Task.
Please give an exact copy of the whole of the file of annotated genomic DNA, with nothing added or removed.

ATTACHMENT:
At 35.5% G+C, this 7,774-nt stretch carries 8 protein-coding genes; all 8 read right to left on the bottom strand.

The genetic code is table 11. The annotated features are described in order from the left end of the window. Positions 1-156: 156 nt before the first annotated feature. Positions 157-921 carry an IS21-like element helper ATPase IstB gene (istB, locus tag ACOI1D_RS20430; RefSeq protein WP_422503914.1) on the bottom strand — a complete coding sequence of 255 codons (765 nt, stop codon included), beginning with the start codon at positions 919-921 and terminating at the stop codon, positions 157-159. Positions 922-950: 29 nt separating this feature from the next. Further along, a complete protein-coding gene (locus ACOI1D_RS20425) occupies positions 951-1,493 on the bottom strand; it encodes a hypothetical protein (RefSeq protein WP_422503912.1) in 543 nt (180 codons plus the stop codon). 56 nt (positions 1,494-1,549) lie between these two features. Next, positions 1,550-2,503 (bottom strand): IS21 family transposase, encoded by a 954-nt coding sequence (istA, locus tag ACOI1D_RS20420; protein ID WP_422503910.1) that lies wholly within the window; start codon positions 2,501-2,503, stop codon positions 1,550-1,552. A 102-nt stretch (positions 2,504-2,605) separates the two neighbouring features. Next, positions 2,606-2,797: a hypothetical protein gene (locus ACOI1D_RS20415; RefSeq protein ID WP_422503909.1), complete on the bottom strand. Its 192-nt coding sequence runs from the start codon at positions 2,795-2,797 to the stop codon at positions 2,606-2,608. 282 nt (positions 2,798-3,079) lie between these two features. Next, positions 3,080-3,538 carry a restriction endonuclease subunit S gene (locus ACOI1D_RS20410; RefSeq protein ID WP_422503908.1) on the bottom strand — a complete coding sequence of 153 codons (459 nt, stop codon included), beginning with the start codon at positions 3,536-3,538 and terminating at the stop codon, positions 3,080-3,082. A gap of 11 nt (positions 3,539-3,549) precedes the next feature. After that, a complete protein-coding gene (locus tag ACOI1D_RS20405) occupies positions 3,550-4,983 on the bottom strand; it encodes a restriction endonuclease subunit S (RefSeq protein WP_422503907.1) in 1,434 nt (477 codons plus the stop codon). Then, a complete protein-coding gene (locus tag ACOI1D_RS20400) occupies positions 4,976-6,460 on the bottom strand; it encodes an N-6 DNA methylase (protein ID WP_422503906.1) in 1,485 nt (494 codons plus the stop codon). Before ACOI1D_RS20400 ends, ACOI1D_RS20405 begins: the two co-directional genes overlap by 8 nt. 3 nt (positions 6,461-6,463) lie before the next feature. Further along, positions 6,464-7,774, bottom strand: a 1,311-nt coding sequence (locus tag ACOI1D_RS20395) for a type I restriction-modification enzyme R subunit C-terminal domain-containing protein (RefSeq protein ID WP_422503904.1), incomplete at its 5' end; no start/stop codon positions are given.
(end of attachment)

At 35.5% G+C, this 7,774-nt stretch carries 8 protein-coding genes; all 8 read right to left on the bottom strand.

The genetic code is table 11. The annotated features are described in order from the left end of the window. Positions 1-156: 156 nt before the first annotated feature. Positions 157-921 carry an IS21-like element helper ATPase IstB gene (istB, locus tag ACOI1D_RS20430; RefSeq protein WP_422503914.1) on the bottom strand — a complete coding sequence of 255 codons (765 nt, stop codon included), beginning with the start codon at positions 919-921 and terminating at the stop codon, positions 157-159. Positions 922-950: 29 nt separating this feature from the next. Further along, a complete protein-coding gene (locus ACOI1D_RS20425) occupies positions 951-1,493 on the bottom strand; it encodes a hypothetical protein (RefSeq protein WP_422503912.1) in 543 nt (180 codons plus the stop codon). 56 nt (positions 1,494-1,549) lie between these two features. Next, positions 1,550-2,503 (bottom strand): IS21 family transposase, encoded by a 954-nt coding sequence (istA, locus tag ACOI1D_RS20420; protein ID WP_422503910.1) that lies wholly within the window; start codon positions 2,501-2,503, stop codon positions 1,550-1,552. A 102-nt stretch (positions 2,504-2,605) separates the two neighbouring features. Next, positions 2,606-2,797: a hypothetical protein gene (locus ACOI1D_RS20415; RefSeq protein ID WP_422503909.1), complete on the bottom strand. Its 192-nt coding sequence runs from the start codon at positions 2,795-2,797 to the stop codon at positions 2,606-2,608. 282 nt (positions 2,798-3,079) lie between these two features. Next, positions 3,080-3,538 carry a restriction endonuclease subunit S gene (locus ACOI1D_RS20410; RefSeq protein ID WP_422503908.1) on the bottom strand — a complete coding sequence of 153 codons (459 nt, stop codon included), beginning with the start codon at positions 3,536-3,538 and terminating at the stop codon, positions 3,080-3,082. A gap of 11 nt (positions 3,539-3,549) precedes the next feature. After that, a complete protein-coding gene (locus tag ACOI1D_RS20405) occupies positions 3,550-4,983 on the bottom strand; it encodes a restriction endonuclease subunit S (RefSeq protein WP_422503907.1) in 1,434 nt (477 codons plus the stop codon). Then, a complete protein-coding gene (locus tag ACOI1D_RS20400) occupies positions 4,976-6,460 on the bottom strand; it encodes an N-6 DNA methylase (protein ID WP_422503906.1) in 1,485 nt (494 codons plus the stop codon). Before ACOI1D_RS20400 ends, ACOI1D_RS20405 begins: the two co-directional genes overlap by 8 nt. 3 nt (positions 6,461-6,463) lie before the next feature. Further along, positions 6,464-7,774, bottom strand: a 1,311-nt coding sequence (locus tag ACOI1D_RS20395) for a type I restriction-modification enzyme R subunit C-terminal domain-containing protein (RefSeq protein ID WP_422503904.1), incomplete at its 5' end; no start/stop codon positions are given.